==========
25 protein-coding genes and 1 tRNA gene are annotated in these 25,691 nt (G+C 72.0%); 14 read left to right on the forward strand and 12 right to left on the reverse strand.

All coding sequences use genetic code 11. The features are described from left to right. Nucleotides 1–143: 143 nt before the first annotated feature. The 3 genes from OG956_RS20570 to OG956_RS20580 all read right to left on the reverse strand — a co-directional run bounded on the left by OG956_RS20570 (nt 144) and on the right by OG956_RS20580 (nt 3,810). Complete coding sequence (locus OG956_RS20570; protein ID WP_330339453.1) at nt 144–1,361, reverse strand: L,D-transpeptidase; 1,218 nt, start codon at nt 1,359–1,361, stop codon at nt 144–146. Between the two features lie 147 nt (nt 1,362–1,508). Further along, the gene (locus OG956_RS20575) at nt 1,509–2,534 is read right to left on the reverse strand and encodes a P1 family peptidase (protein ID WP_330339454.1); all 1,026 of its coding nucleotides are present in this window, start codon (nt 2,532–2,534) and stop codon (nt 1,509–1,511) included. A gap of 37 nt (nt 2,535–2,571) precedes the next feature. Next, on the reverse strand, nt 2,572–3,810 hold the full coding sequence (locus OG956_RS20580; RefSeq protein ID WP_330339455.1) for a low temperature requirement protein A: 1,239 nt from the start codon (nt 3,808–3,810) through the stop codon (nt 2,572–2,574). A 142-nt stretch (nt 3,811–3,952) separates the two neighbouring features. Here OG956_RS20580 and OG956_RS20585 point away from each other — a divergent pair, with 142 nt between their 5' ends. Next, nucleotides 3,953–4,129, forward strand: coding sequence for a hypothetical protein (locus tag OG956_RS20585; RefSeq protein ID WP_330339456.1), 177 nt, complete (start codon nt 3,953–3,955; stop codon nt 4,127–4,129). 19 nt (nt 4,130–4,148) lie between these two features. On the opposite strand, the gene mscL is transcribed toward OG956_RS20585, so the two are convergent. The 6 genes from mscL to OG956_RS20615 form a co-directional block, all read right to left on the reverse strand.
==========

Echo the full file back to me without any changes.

25 protein-coding genes and 1 tRNA gene are annotated in these 25,691 nt (G+C 72.0%); 14 read left to right on the forward strand and 12 right to left on the reverse strand.

All coding sequences use genetic code 11. The features are described from left to right. Nucleotides 1–143: 143 nt before the first annotated feature. The 3 genes from OG956_RS20570 to OG956_RS20580 all read right to left on the reverse strand — a co-directional run bounded on the left by OG956_RS20570 (nt 144) and on the right by OG956_RS20580 (nt 3,810). Complete coding sequence (locus OG956_RS20570; protein ID WP_330339453.1) at nt 144–1,361, reverse strand: L,D-transpeptidase; 1,218 nt, start codon at nt 1,359–1,361, stop codon at nt 144–146. Between the two features lie 147 nt (nt 1,362–1,508). Further along, the gene (locus OG956_RS20575) at nt 1,509–2,534 is read right to left on the reverse strand and encodes a P1 family peptidase (protein ID WP_330339454.1); all 1,026 of its coding nucleotides are present in this window, start codon (nt 2,532–2,534) and stop codon (nt 1,509–1,511) included. A gap of 37 nt (nt 2,535–2,571) precedes the next feature. Next, on the reverse strand, nt 2,572–3,810 hold the full coding sequence (locus OG956_RS20580; RefSeq protein ID WP_330339455.1) for a low temperature requirement protein A: 1,239 nt from the start codon (nt 3,808–3,810) through the stop codon (nt 2,572–2,574). A 142-nt stretch (nt 3,811–3,952) separates the two neighbouring features. Here OG956_RS20580 and OG956_RS20585 point away from each other — a divergent pair, with 142 nt between their 5' ends. Next, nucleotides 3,953–4,129, forward strand: coding sequence for a hypothetical protein (locus tag OG956_RS20585; RefSeq protein ID WP_330339456.1), 177 nt, complete (start codon nt 3,953–3,955; stop codon nt 4,127–4,129). 19 nt (nt 4,130–4,148) lie between these two features. On the opposite strand, the gene mscL is transcribed toward OG956_RS20585, so the two are convergent. The 6 genes from mscL to OG956_RS20615 form a co-directional block, all read right to left on the reverse strand.